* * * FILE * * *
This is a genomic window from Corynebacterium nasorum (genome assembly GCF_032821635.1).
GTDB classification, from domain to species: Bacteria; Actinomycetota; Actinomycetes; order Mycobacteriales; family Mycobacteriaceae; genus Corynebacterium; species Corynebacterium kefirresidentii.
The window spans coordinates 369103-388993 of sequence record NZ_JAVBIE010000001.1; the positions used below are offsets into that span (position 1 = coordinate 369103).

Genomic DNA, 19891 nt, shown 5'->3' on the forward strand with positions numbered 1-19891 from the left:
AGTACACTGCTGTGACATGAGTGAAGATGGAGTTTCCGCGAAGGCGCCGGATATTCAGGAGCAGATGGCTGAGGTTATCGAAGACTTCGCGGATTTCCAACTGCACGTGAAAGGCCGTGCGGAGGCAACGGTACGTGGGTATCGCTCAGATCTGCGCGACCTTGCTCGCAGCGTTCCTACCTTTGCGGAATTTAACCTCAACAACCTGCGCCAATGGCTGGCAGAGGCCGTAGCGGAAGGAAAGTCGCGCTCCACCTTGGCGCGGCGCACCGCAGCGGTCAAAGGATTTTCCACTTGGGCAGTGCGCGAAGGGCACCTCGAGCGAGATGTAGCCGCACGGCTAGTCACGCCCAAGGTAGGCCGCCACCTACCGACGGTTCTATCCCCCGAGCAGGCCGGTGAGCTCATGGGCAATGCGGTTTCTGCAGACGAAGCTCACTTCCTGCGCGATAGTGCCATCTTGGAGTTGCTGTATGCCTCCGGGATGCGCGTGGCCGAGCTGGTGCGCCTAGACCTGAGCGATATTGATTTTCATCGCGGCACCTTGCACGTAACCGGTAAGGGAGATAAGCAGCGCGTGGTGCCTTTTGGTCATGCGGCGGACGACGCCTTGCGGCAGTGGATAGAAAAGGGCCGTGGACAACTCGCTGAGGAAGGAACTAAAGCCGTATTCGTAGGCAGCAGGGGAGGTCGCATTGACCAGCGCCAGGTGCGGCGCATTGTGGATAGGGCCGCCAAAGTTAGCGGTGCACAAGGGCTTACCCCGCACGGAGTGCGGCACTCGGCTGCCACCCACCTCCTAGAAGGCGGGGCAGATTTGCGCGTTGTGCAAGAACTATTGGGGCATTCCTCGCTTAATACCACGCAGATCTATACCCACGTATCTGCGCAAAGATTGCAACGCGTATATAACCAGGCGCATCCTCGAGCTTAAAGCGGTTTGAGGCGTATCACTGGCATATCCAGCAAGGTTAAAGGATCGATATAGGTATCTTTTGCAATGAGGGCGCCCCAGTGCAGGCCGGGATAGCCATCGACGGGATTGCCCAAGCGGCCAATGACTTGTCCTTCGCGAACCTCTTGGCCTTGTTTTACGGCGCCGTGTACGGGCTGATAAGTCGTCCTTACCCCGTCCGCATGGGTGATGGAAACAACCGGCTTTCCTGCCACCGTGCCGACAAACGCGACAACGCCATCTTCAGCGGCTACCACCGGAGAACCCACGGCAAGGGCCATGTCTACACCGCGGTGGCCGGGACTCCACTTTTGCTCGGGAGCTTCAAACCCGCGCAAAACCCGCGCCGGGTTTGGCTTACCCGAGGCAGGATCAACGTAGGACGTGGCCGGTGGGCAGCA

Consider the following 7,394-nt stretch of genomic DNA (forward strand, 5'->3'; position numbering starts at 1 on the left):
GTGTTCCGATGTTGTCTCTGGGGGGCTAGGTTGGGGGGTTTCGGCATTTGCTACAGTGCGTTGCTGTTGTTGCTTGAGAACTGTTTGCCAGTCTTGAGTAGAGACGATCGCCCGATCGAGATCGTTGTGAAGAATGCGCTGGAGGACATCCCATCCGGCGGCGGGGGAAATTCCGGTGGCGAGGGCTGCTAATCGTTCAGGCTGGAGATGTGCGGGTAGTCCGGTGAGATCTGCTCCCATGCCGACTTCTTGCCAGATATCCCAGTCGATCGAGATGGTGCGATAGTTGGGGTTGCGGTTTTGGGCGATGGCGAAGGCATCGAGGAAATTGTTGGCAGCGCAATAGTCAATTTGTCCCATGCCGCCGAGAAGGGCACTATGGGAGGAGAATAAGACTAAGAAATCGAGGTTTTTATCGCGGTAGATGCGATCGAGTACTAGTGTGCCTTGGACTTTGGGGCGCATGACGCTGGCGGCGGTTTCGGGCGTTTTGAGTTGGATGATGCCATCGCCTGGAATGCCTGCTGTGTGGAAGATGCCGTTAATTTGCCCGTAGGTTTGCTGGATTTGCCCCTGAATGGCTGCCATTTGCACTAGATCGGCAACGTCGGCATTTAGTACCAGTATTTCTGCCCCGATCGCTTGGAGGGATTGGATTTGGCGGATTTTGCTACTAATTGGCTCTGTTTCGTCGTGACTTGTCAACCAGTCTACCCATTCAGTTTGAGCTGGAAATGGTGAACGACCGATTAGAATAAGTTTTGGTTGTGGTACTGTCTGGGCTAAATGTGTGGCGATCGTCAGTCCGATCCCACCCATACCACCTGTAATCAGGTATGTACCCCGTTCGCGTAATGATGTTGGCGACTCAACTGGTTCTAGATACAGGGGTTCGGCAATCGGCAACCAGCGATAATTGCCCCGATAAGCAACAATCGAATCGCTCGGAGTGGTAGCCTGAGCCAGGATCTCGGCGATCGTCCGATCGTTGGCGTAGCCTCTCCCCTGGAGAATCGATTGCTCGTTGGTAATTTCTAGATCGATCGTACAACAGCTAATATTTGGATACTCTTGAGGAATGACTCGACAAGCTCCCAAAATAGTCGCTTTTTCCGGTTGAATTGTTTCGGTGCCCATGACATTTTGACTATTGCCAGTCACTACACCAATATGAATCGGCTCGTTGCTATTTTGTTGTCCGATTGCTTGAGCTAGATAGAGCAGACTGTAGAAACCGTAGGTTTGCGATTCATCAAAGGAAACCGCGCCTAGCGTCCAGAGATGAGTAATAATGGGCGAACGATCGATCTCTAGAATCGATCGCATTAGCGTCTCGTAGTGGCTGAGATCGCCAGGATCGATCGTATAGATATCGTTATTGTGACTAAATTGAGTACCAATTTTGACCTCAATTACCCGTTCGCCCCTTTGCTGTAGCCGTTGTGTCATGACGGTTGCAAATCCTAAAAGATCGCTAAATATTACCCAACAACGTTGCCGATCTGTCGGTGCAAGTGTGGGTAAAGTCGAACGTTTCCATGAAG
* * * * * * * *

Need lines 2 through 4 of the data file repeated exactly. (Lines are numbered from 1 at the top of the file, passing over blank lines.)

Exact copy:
GTDB classification, from domain to species: Bacteria; Actinomycetota; Actinomycetes; order Mycobacteriales; family Mycobacteriaceae; genus Corynebacterium; species Corynebacterium kefirresidentii.
The window spans coordinates 369103-388993 of sequence record NZ_JAVBIE010000001.1; the positions used below are offsets into that span (position 1 = coordinate 369103).

Genomic DNA, 19891 nt, shown 5'->3' on the forward strand with positions numbered 1-19891 from the left: